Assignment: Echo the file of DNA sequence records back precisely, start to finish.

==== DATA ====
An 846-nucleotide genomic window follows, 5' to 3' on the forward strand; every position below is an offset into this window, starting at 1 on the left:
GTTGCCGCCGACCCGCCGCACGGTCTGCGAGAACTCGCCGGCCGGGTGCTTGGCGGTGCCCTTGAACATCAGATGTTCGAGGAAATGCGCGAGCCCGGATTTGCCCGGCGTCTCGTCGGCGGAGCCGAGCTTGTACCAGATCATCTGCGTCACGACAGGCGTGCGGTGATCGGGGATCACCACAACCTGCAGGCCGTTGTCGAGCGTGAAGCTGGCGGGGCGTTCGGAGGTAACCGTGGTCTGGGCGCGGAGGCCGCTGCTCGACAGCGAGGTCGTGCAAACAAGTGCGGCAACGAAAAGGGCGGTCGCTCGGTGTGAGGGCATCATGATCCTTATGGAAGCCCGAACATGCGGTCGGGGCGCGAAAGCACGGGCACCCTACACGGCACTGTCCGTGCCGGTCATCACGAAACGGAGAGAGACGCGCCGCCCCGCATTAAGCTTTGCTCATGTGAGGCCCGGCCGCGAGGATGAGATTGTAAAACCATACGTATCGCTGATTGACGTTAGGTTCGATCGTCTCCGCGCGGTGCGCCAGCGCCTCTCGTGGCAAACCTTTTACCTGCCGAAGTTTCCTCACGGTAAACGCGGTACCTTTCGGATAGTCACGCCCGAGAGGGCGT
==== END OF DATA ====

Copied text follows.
An 846-nucleotide genomic window follows, 5' to 3' on the forward strand; every position below is an offset into this window, starting at 1 on the left:
GTTGCCGCCGACCCGCCGCACGGTCTGCGAGAACTCGCCGGCCGGGTGCTTGGCGGTGCCCTTGAACATCAGATGTTCGAGGAAATGCGCGAGCCCGGATTTGCCCGGCGTCTCGTCGGCGGAGCCGAGCTTGTACCAGATCATCTGCGTCACGACAGGCGTGCGGTGATCGGGGATCACCACAACCTGCAGGCCGTTGTCGAGCGTGAAGCTGGCGGGGCGTTCGGAGGTAACCGTGGTCTGGGCGCGGAGGCCGCTGCTCGACAGCGAGGTCGTGCAAACAAGTGCGGCAACGAAAAGGGCGGTCGCTCGGTGTGAGGGCATCATGATCCTTATGGAAGCCCGAACATGCGGTCGGGGCGCGAAAGCACGGGCACCCTACACGGCACTGTCCGTGCCGGTCATCACGAAACGGAGAGAGACGCGCCGCCCCGCATTAAGCTTTGCTCATGTGAGGCCCGGCCGCGAGGATGAGATTGTAAAACCATACGTATCGCTGATTGACGTTAGGTTCGATCGTCTCCGCGCGGTGCGCCAGCGCCTCTCGTGGCAAACCTTTTACCTGCCGAAGTTTCCTCACGGTAAACGCGGTACCTTTCGGATAGTCACGCCCGAGAGGGCGT